Online Health Records for Patients Will Still Require Oversight

by Jan Cottingham  on Monday, Apr. 8, 2013 12:00 am  

(Photo by Accenture)

When a central Arkansas woman logged onto her insurance provider’s website to see her medical records, she was shocked to find they included a diagnosis of cancer. She doesn’t have cancer and never has.

She took steps to correct the records.

The incident helps illustrate a basic tenet about the move in the U.S. toward electronic health records: The patient is ultimately responsible for the accuracy and completeness of his health records. An analogy may be helpful here: Being able to pay your credit card online may ease the chore, but you’re still responsible for ensuring your account is credited.

Patient awareness of the online availability of their records appears to be lacking. And healthy people who rarely go to the doctor may find their first view of their online health records — depending on what is included — jarring, but Dr. Roxane Townsend emphasized that patients have always been entitled to view them.

“As a patient, your records have always been available to you,” said Townsend, the CEO of the University of Arkansas for Medical Sciences Medical Center. “But in the paper world, you needed to come to the hospital because the information is yours but the physical record belongs to the hospital. So you would have to make a request.”

Now, however, patients can, or eventually will be able to, access their records from home, from work, from their smartphones.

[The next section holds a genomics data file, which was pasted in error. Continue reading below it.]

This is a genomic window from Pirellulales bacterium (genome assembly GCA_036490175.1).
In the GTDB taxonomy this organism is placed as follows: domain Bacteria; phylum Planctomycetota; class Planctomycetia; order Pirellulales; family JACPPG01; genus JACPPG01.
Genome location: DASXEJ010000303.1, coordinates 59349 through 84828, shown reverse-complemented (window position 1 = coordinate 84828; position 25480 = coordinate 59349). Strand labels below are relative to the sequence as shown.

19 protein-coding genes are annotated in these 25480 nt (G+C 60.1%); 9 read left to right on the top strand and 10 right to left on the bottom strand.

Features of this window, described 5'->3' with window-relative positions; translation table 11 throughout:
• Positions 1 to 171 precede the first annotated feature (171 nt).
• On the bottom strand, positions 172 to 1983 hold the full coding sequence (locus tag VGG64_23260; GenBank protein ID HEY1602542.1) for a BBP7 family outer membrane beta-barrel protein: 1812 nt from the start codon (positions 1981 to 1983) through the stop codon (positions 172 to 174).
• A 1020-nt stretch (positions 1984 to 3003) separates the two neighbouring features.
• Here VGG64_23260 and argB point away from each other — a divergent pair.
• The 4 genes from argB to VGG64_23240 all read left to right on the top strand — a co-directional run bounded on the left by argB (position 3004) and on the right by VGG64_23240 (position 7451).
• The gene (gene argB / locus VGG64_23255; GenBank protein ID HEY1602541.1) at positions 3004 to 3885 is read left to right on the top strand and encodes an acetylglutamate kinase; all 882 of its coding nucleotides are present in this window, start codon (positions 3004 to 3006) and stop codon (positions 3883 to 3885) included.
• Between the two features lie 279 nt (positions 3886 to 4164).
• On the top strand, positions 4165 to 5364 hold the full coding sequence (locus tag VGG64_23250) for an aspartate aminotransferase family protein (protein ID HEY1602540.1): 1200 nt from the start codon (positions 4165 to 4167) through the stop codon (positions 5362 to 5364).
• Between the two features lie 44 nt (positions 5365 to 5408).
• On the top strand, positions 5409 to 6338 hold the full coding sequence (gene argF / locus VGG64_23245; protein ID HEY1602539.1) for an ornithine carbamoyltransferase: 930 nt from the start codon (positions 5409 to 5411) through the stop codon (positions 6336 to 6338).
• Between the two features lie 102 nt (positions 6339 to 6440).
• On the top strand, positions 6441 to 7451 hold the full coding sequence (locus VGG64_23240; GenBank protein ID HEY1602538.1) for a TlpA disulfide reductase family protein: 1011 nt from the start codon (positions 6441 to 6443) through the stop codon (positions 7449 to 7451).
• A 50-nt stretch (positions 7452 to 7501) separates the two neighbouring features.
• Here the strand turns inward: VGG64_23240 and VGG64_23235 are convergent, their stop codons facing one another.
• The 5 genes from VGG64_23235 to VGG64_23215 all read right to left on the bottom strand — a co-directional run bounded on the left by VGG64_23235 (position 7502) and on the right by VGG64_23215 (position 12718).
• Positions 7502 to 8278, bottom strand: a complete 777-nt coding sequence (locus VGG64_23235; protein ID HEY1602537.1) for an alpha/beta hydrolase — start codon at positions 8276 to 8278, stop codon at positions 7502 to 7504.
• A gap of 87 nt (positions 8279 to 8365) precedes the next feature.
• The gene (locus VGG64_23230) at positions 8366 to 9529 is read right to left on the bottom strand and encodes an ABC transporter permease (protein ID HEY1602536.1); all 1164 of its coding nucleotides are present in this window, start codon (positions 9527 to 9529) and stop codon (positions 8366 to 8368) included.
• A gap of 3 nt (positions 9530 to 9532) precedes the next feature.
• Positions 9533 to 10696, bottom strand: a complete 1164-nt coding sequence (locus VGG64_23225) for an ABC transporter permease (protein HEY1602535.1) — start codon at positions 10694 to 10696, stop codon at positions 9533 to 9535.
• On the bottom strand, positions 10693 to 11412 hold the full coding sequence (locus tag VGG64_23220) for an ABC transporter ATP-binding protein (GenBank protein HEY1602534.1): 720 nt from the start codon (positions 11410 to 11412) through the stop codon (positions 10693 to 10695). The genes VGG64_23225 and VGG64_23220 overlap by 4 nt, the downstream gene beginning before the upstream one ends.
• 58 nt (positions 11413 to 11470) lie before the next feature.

“I certainly think the younger people are going to take this up much more quickly than the older people,” said Dr. Randal Hundley, medical director of Arkansas Health Group, the physician group practice of Baptist Health System.

The effort to digitize health care records has been underway for years, but it gained new momentum — and qualified health care providers gained financial incentives — with the 2009 passage by Congress of the Health Information Technology for Economic & Clinical Health Act, known as HITECH.

The law spawned a blizzard of acronyms, chief among them EHR, or electronic health record. The acronym relevant to personal health records is, yes, PHR.

A handy website exists to educate patients about the uses and benefits of a PHR: MyPHR.com. It is sponsored by the American Health Information Management Association, which is the trade association for health care professionals involved in, yes, the management of health information.

“Medical records and your personal health record (PHR) are not the same thing,” says MyPHR.com. “Medical records contain information about your health compiled and maintained by each of your healthcare providers. A PHR is information about your health compiled and maintained by you. The difference is in how you use your PHR to improve the quality of your healthcare.”

At their most basic, personal health records can be paper documents: the copies a patient made of the records kept by his primary care doctor, lab results, a list of medications a patient takes. But as the Internet goes, so goes the world, and these documents increasingly are being housed online or in some other digital memory, such as a USB flash drive.

 

 

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